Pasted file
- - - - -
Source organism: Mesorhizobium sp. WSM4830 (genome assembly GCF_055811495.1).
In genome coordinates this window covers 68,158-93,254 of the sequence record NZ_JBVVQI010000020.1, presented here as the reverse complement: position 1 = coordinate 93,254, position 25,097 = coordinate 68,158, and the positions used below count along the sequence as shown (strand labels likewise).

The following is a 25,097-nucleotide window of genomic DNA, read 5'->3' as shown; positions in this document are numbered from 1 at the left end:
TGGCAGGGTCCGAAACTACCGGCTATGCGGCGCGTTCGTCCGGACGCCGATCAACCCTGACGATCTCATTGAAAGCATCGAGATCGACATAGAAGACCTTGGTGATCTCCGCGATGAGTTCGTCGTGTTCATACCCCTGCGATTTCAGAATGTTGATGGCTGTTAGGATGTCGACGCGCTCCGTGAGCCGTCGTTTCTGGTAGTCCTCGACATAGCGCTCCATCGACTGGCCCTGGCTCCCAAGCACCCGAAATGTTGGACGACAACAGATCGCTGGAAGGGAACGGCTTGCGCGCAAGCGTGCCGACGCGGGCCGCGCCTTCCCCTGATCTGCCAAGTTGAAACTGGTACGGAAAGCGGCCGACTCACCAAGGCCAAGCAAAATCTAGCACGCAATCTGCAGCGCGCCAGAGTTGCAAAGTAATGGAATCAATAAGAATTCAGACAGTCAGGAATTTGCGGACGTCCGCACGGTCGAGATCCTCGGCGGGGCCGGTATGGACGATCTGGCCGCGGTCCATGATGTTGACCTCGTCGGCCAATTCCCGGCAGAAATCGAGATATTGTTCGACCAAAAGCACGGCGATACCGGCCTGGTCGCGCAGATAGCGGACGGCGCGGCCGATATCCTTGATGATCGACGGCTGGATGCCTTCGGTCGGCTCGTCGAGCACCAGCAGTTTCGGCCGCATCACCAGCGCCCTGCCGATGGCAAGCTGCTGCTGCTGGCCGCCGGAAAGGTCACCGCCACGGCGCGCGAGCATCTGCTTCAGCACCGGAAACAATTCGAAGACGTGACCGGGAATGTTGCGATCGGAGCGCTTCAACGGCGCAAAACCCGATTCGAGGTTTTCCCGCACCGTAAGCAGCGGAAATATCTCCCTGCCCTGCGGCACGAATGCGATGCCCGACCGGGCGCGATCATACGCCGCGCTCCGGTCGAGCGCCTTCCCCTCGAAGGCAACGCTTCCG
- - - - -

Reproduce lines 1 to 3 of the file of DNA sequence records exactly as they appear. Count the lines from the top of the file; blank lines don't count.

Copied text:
Source organism: Mesorhizobium sp. WSM4830 (genome assembly GCF_055811495.1).
In genome coordinates this window covers 68,158-93,254 of the sequence record NZ_JBVVQI010000020.1, presented here as the reverse complement: position 1 = coordinate 93,254, position 25,097 = coordinate 68,158, and the positions used below count along the sequence as shown (strand labels likewise).

The following is a 25,097-nucleotide window of genomic DNA, read 5'->3' as shown; positions in this document are numbered from 1 at the left end: